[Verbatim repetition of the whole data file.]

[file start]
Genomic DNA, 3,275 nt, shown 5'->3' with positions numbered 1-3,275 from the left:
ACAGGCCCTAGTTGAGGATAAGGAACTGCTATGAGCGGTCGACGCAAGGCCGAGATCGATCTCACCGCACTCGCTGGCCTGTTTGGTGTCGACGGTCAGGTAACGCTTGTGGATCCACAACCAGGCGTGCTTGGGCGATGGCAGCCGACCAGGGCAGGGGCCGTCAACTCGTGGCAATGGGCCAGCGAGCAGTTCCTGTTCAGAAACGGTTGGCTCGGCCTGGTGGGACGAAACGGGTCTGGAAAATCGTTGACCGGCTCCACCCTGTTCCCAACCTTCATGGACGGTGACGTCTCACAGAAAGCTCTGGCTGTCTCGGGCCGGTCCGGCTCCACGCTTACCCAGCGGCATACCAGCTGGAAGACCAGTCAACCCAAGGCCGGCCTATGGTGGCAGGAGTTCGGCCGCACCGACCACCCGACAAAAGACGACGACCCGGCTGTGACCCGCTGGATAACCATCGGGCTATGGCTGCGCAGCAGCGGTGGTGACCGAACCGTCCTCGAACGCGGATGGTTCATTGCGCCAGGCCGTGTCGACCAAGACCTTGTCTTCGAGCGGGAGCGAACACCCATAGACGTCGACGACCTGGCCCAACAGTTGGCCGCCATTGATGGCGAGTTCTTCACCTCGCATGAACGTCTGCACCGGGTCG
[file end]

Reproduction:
Genomic DNA, 3,275 nt, shown 5'->3' with positions numbered 1-3,275 from the left:
ACAGGCCCTAGTTGAGGATAAGGAACTGCTATGAGCGGTCGACGCAAGGCCGAGATCGATCTCACCGCACTCGCTGGCCTGTTTGGTGTCGACGGTCAGGTAACGCTTGTGGATCCACAACCAGGCGTGCTTGGGCGATGGCAGCCGACCAGGGCAGGGGCCGTCAACTCGTGGCAATGGGCCAGCGAGCAGTTCCTGTTCAGAAACGGTTGGCTCGGCCTGGTGGGACGAAACGGGTCTGGAAAATCGTTGACCGGCTCCACCCTGTTCCCAACCTTCATGGACGGTGACGTCTCACAGAAAGCTCTGGCTGTCTCGGGCCGGTCCGGCTCCACGCTTACCCAGCGGCATACCAGCTGGAAGACCAGTCAACCCAAGGCCGGCCTATGGTGGCAGGAGTTCGGCCGCACCGACCACCCGACAAAAGACGACGACCCGGCTGTGACCCGCTGGATAACCATCGGGCTATGGCTGCGCAGCAGCGGTGGTGACCGAACCGTCCTCGAACGCGGATGGTTCATTGCGCCAGGCCGTGTCGACCAAGACCTTGTCTTCGAGCGGGAGCGAACACCCATAGACGTCGACGACCTGGCCCAACAGTTGGCCGCCATTGATGGCGAGTTCTTCACCTCGCATGAACGTCTGCACCGGGTCG